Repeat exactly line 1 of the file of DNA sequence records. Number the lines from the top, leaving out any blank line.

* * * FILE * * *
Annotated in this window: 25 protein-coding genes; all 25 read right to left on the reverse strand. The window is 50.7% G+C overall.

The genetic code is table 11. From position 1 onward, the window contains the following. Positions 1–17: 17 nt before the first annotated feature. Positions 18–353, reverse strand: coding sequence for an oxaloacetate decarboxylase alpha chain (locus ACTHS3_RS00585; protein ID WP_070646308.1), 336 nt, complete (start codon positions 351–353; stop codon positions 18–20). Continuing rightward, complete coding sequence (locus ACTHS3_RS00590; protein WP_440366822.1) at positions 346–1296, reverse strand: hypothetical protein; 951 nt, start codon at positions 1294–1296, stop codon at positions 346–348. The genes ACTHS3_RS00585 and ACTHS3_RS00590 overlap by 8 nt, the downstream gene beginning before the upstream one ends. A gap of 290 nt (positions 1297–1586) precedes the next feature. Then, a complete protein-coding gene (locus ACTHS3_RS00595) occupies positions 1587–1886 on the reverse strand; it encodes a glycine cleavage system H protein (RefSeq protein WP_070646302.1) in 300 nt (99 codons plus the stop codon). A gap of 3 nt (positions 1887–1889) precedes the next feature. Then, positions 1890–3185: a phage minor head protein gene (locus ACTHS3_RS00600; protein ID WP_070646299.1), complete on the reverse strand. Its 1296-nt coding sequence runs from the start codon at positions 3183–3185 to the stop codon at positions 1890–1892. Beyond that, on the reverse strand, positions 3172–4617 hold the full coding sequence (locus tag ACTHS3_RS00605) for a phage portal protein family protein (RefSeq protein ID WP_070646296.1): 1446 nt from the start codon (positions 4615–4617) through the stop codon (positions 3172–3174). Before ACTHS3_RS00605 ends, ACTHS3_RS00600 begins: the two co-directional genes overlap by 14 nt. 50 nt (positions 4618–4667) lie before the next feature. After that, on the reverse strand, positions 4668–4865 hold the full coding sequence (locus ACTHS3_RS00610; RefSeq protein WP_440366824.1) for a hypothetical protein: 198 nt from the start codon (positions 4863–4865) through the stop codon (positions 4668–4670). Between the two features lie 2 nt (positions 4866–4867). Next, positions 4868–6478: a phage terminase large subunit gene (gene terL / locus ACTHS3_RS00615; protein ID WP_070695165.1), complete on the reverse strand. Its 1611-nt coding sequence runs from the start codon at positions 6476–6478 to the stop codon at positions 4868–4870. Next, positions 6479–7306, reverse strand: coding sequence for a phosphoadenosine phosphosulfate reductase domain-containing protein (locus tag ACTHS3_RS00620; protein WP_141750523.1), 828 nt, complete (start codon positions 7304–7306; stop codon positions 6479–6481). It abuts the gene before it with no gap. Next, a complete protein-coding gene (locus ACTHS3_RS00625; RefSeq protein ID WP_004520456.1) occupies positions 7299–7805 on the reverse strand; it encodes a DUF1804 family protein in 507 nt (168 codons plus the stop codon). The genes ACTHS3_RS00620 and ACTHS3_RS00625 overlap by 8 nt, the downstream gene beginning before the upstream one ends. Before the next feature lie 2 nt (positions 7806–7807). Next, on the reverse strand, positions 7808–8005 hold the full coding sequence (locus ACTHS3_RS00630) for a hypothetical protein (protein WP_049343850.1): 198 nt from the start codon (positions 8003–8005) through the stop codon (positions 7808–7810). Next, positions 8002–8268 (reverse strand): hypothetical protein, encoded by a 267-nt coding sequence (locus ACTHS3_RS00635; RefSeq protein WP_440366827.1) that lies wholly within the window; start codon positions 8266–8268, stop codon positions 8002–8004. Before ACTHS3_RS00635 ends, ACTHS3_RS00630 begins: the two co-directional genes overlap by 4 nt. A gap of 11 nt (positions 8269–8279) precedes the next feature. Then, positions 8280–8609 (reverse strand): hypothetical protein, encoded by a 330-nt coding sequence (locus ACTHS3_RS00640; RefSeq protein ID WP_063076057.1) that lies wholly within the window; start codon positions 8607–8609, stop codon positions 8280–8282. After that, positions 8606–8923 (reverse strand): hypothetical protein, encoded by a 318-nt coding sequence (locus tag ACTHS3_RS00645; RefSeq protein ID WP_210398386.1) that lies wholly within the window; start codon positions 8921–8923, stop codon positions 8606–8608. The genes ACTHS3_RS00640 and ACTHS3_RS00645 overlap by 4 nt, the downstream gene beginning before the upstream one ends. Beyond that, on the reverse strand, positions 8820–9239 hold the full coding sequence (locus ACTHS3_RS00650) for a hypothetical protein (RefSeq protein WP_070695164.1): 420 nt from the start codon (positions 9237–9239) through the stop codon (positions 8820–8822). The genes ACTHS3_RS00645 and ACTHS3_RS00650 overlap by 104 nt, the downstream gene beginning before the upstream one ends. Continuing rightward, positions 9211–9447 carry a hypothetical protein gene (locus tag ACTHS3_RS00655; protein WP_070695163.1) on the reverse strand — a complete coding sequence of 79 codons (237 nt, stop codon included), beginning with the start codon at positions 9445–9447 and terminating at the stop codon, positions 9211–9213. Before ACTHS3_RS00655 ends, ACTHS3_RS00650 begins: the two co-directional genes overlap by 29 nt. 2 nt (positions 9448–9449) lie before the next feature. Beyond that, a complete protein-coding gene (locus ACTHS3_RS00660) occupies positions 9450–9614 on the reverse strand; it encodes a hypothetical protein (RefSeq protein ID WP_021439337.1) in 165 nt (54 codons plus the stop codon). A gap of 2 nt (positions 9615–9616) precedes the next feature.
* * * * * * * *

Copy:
Annotated in this window: 25 protein-coding genes; all 25 read right to left on the reverse strand. The window is 50.7% G+C overall.